- Casey Newton (The Verge): In praise of the internet's best festival, which is going away (posted before mine, but I deliberately didn’t read it til after I wrote my own first XOXO 2016 post).
- Sasha Laundy: xoxo from XOXO
- Nabil “Nadreck” Maynard: XOXO, XOXO
- Matt Haughey: Starving artists / Memories of XOXO 2016
- Courtney Patubo Kranzke: XOXO Festival Thoughts
- Zoe Landon: Hugs and Kisses / A Year of XOXO
- Clint Bush: Andy & Andy: The XOXO legacy
- Erin Mickelson: XOXO
- Dylan Wilbanks: Eight short-ish thoughts about XOXO 2016
- Doug Hanke: Obligatory XOXO retrospective
There’s plenty of common themes across these posts, and lots I can personally relate to. For now I’ll leave you with just the list, no additional commentary. Go read these and see how they make you feel about XOXO. If you had the privilege of participating in XOXO this year, consider posting your thoughts as well.
A core strength of Firefox is its extensibility. You can do more to customize your browsing experience with add-ons than in any other browser. It’s important to us, and our move to WebExtensions doesn’t change that. One of the first goals of implementing WebExtensions, however, is reaching parity with Chrome’s extension APIs.
Parity allows developers to write add-ons that work in browsers that support the same core APIs with minimum fuss. It doesn’t mean the APIs are identical, and I wanted to clarify the reasons why there are implementation differences between browsers.Different browsers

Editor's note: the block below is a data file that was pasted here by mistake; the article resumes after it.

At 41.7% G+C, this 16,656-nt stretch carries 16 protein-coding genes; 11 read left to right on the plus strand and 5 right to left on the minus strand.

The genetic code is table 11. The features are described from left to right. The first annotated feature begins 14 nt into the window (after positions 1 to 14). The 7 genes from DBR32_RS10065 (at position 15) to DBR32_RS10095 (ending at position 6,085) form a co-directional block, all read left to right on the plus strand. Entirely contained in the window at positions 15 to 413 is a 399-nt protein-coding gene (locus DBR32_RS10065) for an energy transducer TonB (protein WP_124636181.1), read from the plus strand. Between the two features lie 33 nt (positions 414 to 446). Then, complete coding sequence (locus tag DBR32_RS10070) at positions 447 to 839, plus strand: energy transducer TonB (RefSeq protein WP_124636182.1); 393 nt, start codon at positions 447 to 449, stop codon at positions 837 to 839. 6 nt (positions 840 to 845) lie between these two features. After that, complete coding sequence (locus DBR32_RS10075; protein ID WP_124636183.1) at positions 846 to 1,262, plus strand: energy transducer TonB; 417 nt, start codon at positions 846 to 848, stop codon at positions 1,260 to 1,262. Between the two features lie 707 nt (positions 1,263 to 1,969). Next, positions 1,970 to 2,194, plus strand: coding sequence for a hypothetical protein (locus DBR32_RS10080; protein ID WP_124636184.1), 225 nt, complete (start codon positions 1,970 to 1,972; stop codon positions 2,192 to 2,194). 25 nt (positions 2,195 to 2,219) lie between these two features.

Firefox and Chrome are different browsers, so some APIs from Chrome do not translate directly.
One example is tab highlight. Chrome has this API because it has the concept of highlighted tabs, which Firefox does not. So instead of browser.tabs.onHighlighted, we fire this event on the active tab as documented on MDN. It’s not the same functionality as Chrome, but that response makes the most sense for Firefox.
Another more complicated example is private browsing mode. The equivalent in Chrome is called incognito mode and extensions can support multiple modes: spanning, split or not_allowed. Currently we throw an error if we see a manifest that is not spanning as that is the mode that Firefox currently supports. We do this to alert extension authors testing out their extension that it won’t operate the way they expect.Less popular APIs
Some APIs are more popular than others. With limited people and time we’ve had to focus on the APIs that we thought were the most important. At the beginning of this year we downloaded 10,000 publicly available versions of extensions off the Chrome store and examined the APIs called in those extensions. It’s not a perfect sample, but it gave us a good idea.